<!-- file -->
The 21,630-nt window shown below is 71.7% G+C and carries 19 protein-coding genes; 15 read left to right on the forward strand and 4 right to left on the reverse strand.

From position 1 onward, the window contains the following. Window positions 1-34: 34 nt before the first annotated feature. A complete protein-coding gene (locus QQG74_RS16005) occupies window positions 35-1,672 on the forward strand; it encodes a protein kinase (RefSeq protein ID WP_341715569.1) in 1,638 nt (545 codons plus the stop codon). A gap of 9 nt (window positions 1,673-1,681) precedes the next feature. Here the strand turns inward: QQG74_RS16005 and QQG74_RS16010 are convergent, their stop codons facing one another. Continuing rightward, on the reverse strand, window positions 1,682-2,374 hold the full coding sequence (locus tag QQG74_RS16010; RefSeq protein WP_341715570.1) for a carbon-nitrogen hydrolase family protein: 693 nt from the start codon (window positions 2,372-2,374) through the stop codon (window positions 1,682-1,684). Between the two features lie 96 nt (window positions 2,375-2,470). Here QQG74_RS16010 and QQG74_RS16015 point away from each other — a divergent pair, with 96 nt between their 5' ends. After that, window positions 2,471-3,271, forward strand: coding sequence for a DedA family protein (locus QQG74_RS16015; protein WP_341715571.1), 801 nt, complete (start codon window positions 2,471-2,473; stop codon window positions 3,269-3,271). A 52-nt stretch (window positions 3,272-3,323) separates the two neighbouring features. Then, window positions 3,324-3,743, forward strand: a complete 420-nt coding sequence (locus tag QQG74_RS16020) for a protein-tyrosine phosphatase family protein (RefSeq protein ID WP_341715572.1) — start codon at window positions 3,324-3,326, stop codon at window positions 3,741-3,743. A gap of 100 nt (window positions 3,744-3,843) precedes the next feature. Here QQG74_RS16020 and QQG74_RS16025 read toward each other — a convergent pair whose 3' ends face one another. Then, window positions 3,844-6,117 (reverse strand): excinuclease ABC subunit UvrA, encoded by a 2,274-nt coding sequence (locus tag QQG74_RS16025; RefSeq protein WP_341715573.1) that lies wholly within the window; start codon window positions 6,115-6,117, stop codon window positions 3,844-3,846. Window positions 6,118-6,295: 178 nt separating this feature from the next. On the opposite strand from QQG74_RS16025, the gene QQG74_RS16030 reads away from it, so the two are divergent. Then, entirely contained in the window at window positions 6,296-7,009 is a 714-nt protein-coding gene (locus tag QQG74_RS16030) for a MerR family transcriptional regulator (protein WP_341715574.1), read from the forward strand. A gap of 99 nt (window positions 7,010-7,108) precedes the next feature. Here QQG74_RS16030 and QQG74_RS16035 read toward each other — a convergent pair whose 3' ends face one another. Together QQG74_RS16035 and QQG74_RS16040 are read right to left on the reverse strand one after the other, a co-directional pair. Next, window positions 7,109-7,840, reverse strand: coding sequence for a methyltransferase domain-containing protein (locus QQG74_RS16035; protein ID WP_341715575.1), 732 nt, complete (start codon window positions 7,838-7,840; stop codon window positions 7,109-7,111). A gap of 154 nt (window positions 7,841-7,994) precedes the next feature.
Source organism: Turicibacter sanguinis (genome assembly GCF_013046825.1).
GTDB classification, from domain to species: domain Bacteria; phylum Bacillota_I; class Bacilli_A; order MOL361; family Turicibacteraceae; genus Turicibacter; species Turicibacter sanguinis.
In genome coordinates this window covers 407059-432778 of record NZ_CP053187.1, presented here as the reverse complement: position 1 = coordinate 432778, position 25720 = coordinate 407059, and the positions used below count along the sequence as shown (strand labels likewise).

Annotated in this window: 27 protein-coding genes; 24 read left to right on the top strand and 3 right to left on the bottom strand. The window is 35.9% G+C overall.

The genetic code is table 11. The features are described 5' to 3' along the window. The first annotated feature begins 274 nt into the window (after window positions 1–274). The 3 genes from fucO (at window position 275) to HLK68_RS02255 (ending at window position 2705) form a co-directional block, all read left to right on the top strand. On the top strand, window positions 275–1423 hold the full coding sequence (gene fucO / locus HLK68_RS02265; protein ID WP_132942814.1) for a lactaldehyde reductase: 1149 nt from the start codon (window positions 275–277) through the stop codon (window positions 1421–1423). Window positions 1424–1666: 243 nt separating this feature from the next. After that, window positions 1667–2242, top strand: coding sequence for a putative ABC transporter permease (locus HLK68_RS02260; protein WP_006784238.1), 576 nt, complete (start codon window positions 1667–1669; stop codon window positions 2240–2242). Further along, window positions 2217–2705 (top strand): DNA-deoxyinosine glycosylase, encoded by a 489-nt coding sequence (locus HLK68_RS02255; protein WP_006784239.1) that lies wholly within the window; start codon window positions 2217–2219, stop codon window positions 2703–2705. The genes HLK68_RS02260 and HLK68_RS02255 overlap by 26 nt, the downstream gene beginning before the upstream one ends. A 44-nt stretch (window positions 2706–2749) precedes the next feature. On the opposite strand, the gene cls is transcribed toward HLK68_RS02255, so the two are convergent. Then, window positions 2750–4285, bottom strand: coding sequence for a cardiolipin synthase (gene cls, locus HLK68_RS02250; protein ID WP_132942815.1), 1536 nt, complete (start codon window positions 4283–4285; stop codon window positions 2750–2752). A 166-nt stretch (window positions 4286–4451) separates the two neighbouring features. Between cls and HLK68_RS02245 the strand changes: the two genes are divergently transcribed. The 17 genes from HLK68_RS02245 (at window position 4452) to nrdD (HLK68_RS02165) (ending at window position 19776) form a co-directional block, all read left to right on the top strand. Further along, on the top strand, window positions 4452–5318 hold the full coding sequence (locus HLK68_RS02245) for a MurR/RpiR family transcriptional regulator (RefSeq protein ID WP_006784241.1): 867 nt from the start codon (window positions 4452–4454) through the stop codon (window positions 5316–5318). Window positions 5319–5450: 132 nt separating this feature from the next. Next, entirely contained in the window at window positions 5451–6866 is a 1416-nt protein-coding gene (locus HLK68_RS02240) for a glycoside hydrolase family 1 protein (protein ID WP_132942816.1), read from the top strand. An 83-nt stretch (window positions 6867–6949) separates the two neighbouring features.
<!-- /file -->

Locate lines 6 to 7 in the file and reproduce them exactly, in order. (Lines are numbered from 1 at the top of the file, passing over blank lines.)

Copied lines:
Annotated in this window: 27 protein-coding genes; 24 read left to right on the top strand and 3 right to left on the bottom strand. The window is 35.9% G+C overall.

The genetic code is table 11. The features are described 5' to 3' along the window. The first annotated feature begins 274 nt into the window (after window positions 1–274). The 3 genes from fucO (at window position 275) to HLK68_RS02255 (ending at window position 2705) form a co-directional block, all read left to right on the top strand. On the top strand, window positions 275–1423 hold the full coding sequence (gene fucO / locus HLK68_RS02265; protein ID WP_132942814.1) for a lactaldehyde reductase: 1149 nt from the start codon (window positions 275–277) through the stop codon (window positions 1421–1423). Window positions 1424–1666: 243 nt separating this feature from the next. After that, window positions 1667–2242, top strand: coding sequence for a putative ABC transporter permease (locus HLK68_RS02260; protein WP_006784238.1), 576 nt, complete (start codon window positions 1667–1669; stop codon window positions 2240–2242). Further along, window positions 2217–2705 (top strand): DNA-deoxyinosine glycosylase, encoded by a 489-nt coding sequence (locus HLK68_RS02255; protein WP_006784239.1) that lies wholly within the window; start codon window positions 2217–2219, stop codon window positions 2703–2705. The genes HLK68_RS02260 and HLK68_RS02255 overlap by 26 nt, the downstream gene beginning before the upstream one ends. A 44-nt stretch (window positions 2706–2749) precedes the next feature. On the opposite strand, the gene cls is transcribed toward HLK68_RS02255, so the two are convergent. Then, window positions 2750–4285, bottom strand: coding sequence for a cardiolipin synthase (gene cls, locus HLK68_RS02250; protein ID WP_132942815.1), 1536 nt, complete (start codon window positions 4283–4285; stop codon window positions 2750–2752). A 166-nt stretch (window positions 4286–4451) separates the two neighbouring features. Between cls and HLK68_RS02245 the strand changes: the two genes are divergently transcribed. The 17 genes from HLK68_RS02245 (at window position 4452) to nrdD (HLK68_RS02165) (ending at window position 19776) form a co-directional block, all read left to right on the top strand. Further along, on the top strand, window positions 4452–5318 hold the full coding sequence (locus HLK68_RS02245) for a MurR/RpiR family transcriptional regulator (RefSeq protein ID WP_006784241.1): 867 nt from the start codon (window positions 4452–4454) through the stop codon (window positions 5316–5318). Window positions 5319–5450: 132 nt separating this feature from the next. Next, entirely contained in the window at window positions 5451–6866 is a 1416-nt protein-coding gene (locus HLK68_RS02240) for a glycoside hydrolase family 1 protein (protein ID WP_132942816.1), read from the top strand. An 83-nt stretch (window positions 6867–6949) separates the two neighbouring features.